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Self-assessment for Self-Improvement

Self-assessment for Self-Improvement



Guide on the Falcons School for Girls policy on using 'self-assessment for self-improvement' to tranform learning

Guide on the Falcons School for Girls policy on using 'self-assessment for self-improvement' to tranform learning



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    Self-assessment for Self-Improvement Self-assessment for Self-Improvement Presentation Transcript

    • Self-Assessment for Self-Improvement Assessment for Learning
    • “ Example isn’t another way to teach, it is the only way to teach”
    • Objectives
      • • To understand the importance of self and peer assessments;
      • To learn new strategies for peer and self-assessment;
      • To understand the significance of plenary sessions
    • Continuum of Feedback
      • 1. Pupil self-assessment against success criteria
      • 2. Peer assessment
      • 3. Teacher assesses Pupil orally
      • 4. Teacher marks against success criteria and sets a target: ‘Next time…’
      • 5. Discussion of marking
    • Key Questions for You
      • How are you discerning what the students have learned from the lesson?
      • How are they discerning what they have learned and established how to improve ?
    • Key Questions for Students
      • What did you learn this lesson that you did not know before?
      • Which part of the lesson did you most enjoy ?
      • Which part of the lesson could you use a bit more help with?
      • Which of your achievements are you most proud of this lesson?
    • “ A teacher’s constant task is to take a room of live wires and see to it they’re grounded.” (E.C. McKenzie)
    • Every Lesson
      • Share W.A.L.T. (learning specific, not activity specific).
      • Refer to it throughout the lesson
      • Share success criteria (ideally, kids have copy)
      • Exemplar work to assess or improve
      • Make a point of giving time to reflect on your marking comments, esp. ‘Next time…’
      • Have pupils refer to their target for improvement
    • Self and Peer Assessment
      • Can’t expect the girls to make a fine distinction between a ‘level 3c’ and a ‘level 3b’, but we can expect them to evaluate their learning
      • ‘ Make it neater next time ’ or ‘ Make it sound more good’
    • No Desserts Contain Brussels Sprouts
    • Two Stars and a Wish (Peer Assessment) 
      • Two things they wish to compliment their peer on (the stars)…
      • … and one thing they think could be improved (the wish)
      • Make sure they know the lesson objective and what they are looking for (the success criteria)
    • Secret Admirer
      • Assign each member of class to someone else in
      • secret. The admirer’s task is (without admitting
      • to it) to pay their admire a sincere compliment
      • about their contribution to the project/group
      • task in secret – by writing anonymously on a
      • scrap of paper and redistributing
    • Guess Who?
      • Assign an admirer as you did with ‘Secret Admirer’, but rather than secretly submit their positive observation, the pupils announce their statement, starting with the phrase ‘The person I was admiring did/made/said/showed…’ and the class is left to guess who the admire was.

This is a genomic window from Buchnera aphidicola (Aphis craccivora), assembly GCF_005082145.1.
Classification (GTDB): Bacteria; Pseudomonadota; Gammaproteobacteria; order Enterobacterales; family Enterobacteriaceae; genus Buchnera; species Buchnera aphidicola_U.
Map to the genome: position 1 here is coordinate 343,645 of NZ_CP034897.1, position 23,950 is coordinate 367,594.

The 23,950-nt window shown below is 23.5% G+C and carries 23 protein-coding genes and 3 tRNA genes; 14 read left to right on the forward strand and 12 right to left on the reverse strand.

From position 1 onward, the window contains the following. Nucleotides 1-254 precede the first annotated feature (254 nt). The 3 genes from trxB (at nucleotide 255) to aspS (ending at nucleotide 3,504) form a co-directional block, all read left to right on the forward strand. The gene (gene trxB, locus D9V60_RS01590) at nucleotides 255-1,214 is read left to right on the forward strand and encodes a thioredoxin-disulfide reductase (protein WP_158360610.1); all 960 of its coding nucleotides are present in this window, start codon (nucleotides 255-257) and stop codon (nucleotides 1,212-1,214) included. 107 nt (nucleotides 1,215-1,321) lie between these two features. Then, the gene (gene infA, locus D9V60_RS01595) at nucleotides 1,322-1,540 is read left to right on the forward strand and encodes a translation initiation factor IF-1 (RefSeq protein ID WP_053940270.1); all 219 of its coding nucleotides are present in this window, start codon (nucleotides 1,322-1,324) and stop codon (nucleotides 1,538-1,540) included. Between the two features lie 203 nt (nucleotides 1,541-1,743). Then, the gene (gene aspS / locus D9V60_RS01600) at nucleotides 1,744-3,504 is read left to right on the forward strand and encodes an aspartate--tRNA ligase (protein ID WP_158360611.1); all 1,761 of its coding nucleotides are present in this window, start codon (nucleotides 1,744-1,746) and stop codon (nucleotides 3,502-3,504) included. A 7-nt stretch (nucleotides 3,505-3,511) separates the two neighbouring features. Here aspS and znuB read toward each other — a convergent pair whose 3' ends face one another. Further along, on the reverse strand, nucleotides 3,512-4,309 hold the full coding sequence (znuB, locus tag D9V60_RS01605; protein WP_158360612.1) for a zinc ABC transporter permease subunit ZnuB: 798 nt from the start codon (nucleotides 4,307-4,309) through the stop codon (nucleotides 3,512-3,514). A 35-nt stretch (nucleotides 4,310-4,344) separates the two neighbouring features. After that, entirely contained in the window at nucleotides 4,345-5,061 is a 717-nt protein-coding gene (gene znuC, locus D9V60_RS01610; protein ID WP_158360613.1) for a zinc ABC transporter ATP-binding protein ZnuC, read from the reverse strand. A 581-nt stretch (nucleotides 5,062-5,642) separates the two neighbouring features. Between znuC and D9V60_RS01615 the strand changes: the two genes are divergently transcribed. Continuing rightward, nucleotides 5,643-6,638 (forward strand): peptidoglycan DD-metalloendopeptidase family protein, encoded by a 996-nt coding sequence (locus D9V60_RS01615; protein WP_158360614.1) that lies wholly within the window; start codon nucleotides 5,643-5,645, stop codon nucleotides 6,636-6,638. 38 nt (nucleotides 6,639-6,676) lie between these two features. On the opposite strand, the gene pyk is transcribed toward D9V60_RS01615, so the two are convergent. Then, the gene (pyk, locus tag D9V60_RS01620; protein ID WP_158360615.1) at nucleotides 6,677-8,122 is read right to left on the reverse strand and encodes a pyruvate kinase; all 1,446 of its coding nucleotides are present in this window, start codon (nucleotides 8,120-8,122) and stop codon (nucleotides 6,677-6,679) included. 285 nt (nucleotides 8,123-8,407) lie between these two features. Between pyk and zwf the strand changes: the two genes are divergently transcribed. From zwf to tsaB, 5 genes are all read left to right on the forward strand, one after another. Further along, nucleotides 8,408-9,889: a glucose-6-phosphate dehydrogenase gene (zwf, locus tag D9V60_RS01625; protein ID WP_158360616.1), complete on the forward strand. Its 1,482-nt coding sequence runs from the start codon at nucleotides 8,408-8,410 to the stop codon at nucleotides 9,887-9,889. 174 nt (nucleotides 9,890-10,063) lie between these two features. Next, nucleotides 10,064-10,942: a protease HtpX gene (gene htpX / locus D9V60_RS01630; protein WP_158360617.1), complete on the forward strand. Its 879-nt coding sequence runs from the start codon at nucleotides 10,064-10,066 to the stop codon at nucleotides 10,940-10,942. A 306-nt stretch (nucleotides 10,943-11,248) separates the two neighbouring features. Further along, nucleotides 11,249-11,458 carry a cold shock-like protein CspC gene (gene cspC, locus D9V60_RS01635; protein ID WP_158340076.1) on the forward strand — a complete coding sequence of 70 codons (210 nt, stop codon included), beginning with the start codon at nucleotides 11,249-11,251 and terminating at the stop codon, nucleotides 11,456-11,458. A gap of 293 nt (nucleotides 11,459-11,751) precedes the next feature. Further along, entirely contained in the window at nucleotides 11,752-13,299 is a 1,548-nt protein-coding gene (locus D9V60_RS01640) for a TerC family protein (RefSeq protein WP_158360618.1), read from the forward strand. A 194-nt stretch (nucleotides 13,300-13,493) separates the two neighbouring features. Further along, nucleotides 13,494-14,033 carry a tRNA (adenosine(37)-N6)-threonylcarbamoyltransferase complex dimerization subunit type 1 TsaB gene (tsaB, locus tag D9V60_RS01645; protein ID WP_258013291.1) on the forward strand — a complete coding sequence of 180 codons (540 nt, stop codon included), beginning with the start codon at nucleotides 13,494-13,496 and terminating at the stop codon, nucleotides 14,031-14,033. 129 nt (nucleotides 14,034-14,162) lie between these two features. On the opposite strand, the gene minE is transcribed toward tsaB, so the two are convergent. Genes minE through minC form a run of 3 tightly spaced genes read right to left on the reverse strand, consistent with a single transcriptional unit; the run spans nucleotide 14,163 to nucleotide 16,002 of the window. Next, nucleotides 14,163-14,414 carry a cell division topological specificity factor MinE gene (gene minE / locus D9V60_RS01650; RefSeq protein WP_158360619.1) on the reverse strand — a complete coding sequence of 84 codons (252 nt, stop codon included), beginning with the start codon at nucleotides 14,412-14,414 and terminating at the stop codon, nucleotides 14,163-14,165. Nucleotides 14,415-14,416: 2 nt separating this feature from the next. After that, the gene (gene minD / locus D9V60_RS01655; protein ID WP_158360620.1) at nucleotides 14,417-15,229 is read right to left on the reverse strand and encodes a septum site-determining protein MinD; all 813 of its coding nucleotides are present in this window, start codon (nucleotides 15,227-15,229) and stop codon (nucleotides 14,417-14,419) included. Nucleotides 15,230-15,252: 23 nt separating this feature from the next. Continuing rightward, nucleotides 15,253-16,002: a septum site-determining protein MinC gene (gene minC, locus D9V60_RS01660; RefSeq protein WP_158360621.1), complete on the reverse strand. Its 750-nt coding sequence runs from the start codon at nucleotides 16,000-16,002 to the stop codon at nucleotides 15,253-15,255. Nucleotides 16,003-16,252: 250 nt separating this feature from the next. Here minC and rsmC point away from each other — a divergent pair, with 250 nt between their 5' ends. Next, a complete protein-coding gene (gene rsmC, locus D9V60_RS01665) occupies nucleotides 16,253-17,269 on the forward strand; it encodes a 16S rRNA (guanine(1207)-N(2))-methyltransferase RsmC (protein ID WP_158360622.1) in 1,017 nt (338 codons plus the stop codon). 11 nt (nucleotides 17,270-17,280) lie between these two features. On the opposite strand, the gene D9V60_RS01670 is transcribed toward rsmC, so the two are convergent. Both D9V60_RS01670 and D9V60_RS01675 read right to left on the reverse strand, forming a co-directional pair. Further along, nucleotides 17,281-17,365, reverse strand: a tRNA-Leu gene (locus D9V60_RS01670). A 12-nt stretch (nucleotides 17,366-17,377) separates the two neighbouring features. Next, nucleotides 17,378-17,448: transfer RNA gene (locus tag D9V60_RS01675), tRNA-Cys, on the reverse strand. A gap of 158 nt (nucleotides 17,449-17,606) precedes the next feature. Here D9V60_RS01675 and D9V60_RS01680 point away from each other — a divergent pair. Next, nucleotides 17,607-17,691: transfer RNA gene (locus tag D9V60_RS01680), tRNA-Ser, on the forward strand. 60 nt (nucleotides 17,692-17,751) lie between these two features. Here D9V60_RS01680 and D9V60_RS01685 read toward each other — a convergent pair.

• Role Reversal
      • Teacher takes on the role of a student who is not quite getting it right!
      • Students to grade your performance against the success criteria
      • Link with ‘traffic light’ – red if you’re getting it wrong; green if right, etc.
    • Challenge Mum
      • Girls have to spend 5-10 minutes ‘teaching’ a
      • parent about the concept covered in class.
      • The student and the parent then complete the
      • homework, and evaluate each other against the
      • success criteria.
    • Success Sorting
      • You require a series of cards or statements
      • which the girls need to exhibit in order to
      • succeed on the assignment, as well as some
      • cards detailing skills and features that would be
      • distracting or erroneous. Girls then sort which
      • card belongs in each class.
    • Plenary Pals
      • Choose a small group/pairs to run the plenary session
      • Stop before rest of class to give them time to prepare
      • Their job is to link back to the main objective – the W.A.L.T. of the session
    • Colour-Coded Compliments
      • * Students highlight features of work that meet
      • the success criteria
      • * Can extend by asking girls to use another colour to highlight very good examples
      • * And a third colour for areas that could be stronger
    • Recalling facts: Grandma’s Trunk
    • Understanding: Flyswatter
    • http://www.youtube.com/watch?v=0WhuikFY1Pg
    • Pass the parcel
      • Layer of the parcel alternate between a question/task & one containing a small prize, e.g. box of raisins
    • Don’t Skimp or Skip the Plenary!
      • Last five minutes of Dr. Who…
      • Often weakest
      • Often least active
      • Outstanding lessons: an active plenary
    • Trash it
      • Tick marking
      • Bog-standard teacher-led Q&A sessions
      • A selection of students reading out their work (like other people’s holiday photos)
      • ...traffic lights (controversial!)
    • AfL = Super Teacher!